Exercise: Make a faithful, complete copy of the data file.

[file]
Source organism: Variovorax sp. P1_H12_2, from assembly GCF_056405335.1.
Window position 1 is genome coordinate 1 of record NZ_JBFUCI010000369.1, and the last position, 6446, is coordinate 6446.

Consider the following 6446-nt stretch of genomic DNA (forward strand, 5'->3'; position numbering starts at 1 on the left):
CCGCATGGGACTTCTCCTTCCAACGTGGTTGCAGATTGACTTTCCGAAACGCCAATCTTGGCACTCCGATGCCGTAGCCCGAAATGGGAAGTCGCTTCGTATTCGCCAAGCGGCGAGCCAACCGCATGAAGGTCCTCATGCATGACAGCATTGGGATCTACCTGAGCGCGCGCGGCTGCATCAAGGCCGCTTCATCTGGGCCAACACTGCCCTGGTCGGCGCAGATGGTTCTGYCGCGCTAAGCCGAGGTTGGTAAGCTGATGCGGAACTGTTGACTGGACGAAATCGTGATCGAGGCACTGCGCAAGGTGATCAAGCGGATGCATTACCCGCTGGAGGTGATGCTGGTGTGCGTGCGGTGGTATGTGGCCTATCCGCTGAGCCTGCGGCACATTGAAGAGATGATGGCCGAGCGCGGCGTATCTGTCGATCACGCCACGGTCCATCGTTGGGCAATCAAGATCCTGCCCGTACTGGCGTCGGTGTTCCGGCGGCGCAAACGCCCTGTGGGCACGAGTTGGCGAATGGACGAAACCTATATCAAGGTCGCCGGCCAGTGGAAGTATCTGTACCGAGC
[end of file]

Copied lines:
Source organism: Variovorax sp. P1_H12_2, from assembly GCF_056405335.1.
Window position 1 is genome coordinate 1 of record NZ_JBFUCI010000369.1, and the last position, 6446, is coordinate 6446.

Consider the following 6446-nt stretch of genomic DNA (forward strand, 5'->3'; position numbering starts at 1 on the left):
CCGCATGGGACTTCTCCTTCCAACGTGGTTGCAGATTGACTTTCCGAAACGCCAATCTTGGCACTCCGATGCCGTAGCCCGAAATGGGAAGTCGCTTCGTATTCGCCAAGCGGCGAGCCAACCGCATGAAGGTCCTCATGCATGACAGCATTGGGATCTACCTGAGCGCGCGCGGCTGCATCAAGGCCGCTTCATCTGGGCCAACACTGCCCTGGTCGGCGCAGATGGTTCTGYCGCGCTAAGCCGAGGTTGGTAAGCTGATGCGGAACTGTTGACTGGACGAAATCGTGATCGAGGCACTGCGCAAGGTGATCAAGCGGATGCATTACCCGCTGGAGGTGATGCTGGTGTGCGTGCGGTGGTATGTGGCCTATCCGCTGAGCCTGCGGCACATTGAAGAGATGATGGCCGAGCGCGGCGTATCTGTCGATCACGCCACGGTCCATCGTTGGGCAATCAAGATCCTGCCCGTACTGGCGTCGGTGTTCCGGCGGCGCAAACGCCCTGTGGGCACGAGTTGGCGAATGGACGAAACCTATATCAAGGTCGCCGGCCAGTGGAAGTATCTGTACCGAGC